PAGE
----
And the movies that they do make are spoofs. Each one is a spoof on a specific film. Greg and Earl make their own versions. These films often start with a catchy take on the film’s title. So, for example, we get the 400 Bros instead of the 400 Blows, and A Sockwork Orange instead of A Clockwork Orange. We get Senior Citizen Kane, the Seven Seals, and My Dinner With Andre The Giant. And that’s just to name a few. These guys go out and film their own versions of spoofs. It’s a lot like that Jack Black – Mos Def movie, Be Kind Rewind, only here, the movie making idea is just a minor side plot of the film.


The main plot is about Greg becoming friends with a girl named Rachel, who has cancer. This all comes about when Greg’s mom, (played by Connie Briton,) and father, (played by Nick Offerman,) approach him with an idea. They want him to go hang out with this poor girl who has cancer. Greg and Rachel are not friends, at the time, but his mother insists that Greg do whatever he can to make her feel a little better, and so he goes. And when Rachel asks him why he’s there, and tells him not to hang out with her because of pity, Greg tells her the truth. He’s there because his mother made him go, and he really needs to hang out with her, just to get his mother off his back.


From here, the movie becomes about Greg, Rachel, and sometimes also Earl, hanging out. There isn’t a whole lot to their story until the final acts, and so the movie tries to fill its time by giving us scenes like one where Greg and Earl injest a lot of pot without realizing it, and then get high as kites, while still at school. They believe the pot was in the soup of their history teacher, since they both tried his soup. The sequence is funny, but it does nothing to advance the plot. Moments like this show that the movie doesn’t really have its mid-section worked out perfectly.


When it becomes clear that Rachel isn’t doing so well with Chemotherapy treatment, and is thinking about giving it up, the movie takes a dive into serious territory. This is when the plot starts to become pretty interesting, as opposed to the movie putting humor ahead like it did in the first half. Greg and Earl decide to make a movie for Rachel,  which mostly consists of them interviewing people who are close to Rachel, about the girl’s life. They go and interview Rachel’s mother, for example (played by Molly Shannon,) and the scene is a lot of fun, as she tries to get the boys to have some wine with her.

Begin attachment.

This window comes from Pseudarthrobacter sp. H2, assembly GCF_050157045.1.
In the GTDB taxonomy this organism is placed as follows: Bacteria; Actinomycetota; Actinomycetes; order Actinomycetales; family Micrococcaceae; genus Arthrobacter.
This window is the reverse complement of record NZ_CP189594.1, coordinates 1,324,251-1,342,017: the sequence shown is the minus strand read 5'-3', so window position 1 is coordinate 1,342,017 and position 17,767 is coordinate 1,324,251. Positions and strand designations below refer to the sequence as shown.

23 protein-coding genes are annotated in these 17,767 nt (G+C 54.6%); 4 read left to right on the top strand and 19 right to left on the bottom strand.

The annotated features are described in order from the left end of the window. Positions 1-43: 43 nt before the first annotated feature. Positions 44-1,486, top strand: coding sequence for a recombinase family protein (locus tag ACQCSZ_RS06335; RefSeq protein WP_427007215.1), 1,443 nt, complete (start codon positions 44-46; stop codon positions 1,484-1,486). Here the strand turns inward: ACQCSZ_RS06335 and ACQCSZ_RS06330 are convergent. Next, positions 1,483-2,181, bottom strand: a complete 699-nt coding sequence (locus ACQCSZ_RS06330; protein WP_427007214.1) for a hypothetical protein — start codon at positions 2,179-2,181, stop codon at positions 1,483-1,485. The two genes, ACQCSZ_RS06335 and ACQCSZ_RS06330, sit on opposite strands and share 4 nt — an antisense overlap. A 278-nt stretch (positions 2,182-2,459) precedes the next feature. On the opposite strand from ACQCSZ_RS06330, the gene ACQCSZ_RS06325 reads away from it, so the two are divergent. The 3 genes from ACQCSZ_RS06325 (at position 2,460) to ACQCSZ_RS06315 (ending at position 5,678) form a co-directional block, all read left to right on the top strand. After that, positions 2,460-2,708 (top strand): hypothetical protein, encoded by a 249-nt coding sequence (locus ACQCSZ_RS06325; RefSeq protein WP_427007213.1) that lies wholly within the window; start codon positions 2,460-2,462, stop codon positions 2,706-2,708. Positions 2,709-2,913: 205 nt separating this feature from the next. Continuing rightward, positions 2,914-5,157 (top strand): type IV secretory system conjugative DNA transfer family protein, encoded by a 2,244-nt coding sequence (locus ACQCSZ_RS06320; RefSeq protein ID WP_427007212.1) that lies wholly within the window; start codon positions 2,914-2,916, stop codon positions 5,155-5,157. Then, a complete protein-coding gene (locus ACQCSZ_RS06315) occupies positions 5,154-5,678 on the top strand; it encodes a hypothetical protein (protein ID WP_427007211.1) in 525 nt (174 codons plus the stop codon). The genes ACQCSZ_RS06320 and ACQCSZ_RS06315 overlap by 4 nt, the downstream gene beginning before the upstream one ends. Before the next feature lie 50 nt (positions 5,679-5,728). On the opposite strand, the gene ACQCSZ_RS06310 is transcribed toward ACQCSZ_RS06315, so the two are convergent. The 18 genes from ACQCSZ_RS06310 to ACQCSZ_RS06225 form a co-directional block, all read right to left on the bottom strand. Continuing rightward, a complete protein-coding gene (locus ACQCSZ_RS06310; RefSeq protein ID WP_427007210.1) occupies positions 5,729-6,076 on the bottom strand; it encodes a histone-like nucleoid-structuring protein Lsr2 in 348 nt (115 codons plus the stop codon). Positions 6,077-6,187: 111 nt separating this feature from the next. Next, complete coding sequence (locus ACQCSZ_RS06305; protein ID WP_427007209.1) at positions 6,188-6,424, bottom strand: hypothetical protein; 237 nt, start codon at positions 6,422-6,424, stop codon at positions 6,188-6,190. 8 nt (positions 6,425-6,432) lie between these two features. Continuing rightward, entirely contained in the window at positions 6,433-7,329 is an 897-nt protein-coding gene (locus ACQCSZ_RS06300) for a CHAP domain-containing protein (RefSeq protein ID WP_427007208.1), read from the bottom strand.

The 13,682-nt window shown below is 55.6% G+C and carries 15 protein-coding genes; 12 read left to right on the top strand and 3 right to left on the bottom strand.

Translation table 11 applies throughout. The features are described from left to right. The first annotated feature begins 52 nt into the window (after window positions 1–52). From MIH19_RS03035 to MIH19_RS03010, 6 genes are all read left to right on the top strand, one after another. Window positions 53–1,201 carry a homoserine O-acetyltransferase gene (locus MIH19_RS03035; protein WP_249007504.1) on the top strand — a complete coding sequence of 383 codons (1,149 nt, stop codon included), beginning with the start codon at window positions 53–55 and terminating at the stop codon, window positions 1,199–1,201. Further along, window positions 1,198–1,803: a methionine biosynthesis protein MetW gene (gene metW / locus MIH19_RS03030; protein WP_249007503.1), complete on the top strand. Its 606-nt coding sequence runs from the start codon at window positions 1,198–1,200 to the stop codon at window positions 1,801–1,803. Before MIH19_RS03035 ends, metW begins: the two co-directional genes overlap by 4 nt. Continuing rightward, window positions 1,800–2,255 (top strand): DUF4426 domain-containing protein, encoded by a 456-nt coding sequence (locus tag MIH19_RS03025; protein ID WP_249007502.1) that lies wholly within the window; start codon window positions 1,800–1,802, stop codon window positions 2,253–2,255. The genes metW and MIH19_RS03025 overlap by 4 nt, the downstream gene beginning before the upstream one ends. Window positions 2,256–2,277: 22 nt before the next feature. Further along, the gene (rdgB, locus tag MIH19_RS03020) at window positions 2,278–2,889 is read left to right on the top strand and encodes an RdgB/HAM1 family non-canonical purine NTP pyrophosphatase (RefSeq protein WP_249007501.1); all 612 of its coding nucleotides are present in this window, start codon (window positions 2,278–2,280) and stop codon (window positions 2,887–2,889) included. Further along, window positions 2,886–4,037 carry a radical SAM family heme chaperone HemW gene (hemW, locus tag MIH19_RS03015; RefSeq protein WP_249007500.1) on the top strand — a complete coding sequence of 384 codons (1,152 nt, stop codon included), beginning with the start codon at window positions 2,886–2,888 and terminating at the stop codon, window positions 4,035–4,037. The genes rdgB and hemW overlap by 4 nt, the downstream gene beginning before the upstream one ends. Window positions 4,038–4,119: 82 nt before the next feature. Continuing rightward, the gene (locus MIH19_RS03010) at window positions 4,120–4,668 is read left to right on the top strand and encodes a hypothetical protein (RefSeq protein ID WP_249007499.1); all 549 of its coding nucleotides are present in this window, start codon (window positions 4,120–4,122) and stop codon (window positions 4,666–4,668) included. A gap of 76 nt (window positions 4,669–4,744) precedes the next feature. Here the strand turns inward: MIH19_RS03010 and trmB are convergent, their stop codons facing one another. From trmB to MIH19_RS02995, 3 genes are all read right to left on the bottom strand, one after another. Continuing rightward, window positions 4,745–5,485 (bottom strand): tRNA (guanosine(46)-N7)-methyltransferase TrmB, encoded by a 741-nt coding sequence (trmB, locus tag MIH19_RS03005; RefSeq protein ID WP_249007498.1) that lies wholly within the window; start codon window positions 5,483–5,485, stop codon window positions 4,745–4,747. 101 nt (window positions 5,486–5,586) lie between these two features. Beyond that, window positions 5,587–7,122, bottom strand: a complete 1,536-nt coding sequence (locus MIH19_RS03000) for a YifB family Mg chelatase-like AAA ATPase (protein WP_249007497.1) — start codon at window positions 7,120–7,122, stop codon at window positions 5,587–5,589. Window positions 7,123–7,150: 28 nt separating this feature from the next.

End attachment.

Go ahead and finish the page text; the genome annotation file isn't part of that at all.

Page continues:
The movie definitely hits some nice points in its final act, including a conflict between two characters that you never see coming.   In a film that is all about living the subdued life of never putting yourself out there, and just existing in the background, its kind of cool to see this transformation journey these characters go on, and how far away they end up getting from where they began. This is definitely a movie where the first act and final act are both great, but its the mid-portions that seem be lacking.


Still, the film works mostly because of the characters. Both Greg and Earl are extremely funny. They are both laid back, do whatever they want, kind of guys, who get in over their head with this new friendship. Earl, in particular, is the funniest character in the movie, and yet even he, Mr. all jokes and no worries, allows himself to get emotional as the film goes on. And then there’s Rachel, a character who lets you understand what it must feel like to be in her situation, and why she makes the decisions she does. The acting and characters here are great. The story is pretty good too. It just loses its footing a little bit somewhere in the middle, before recovering strongly for the ending.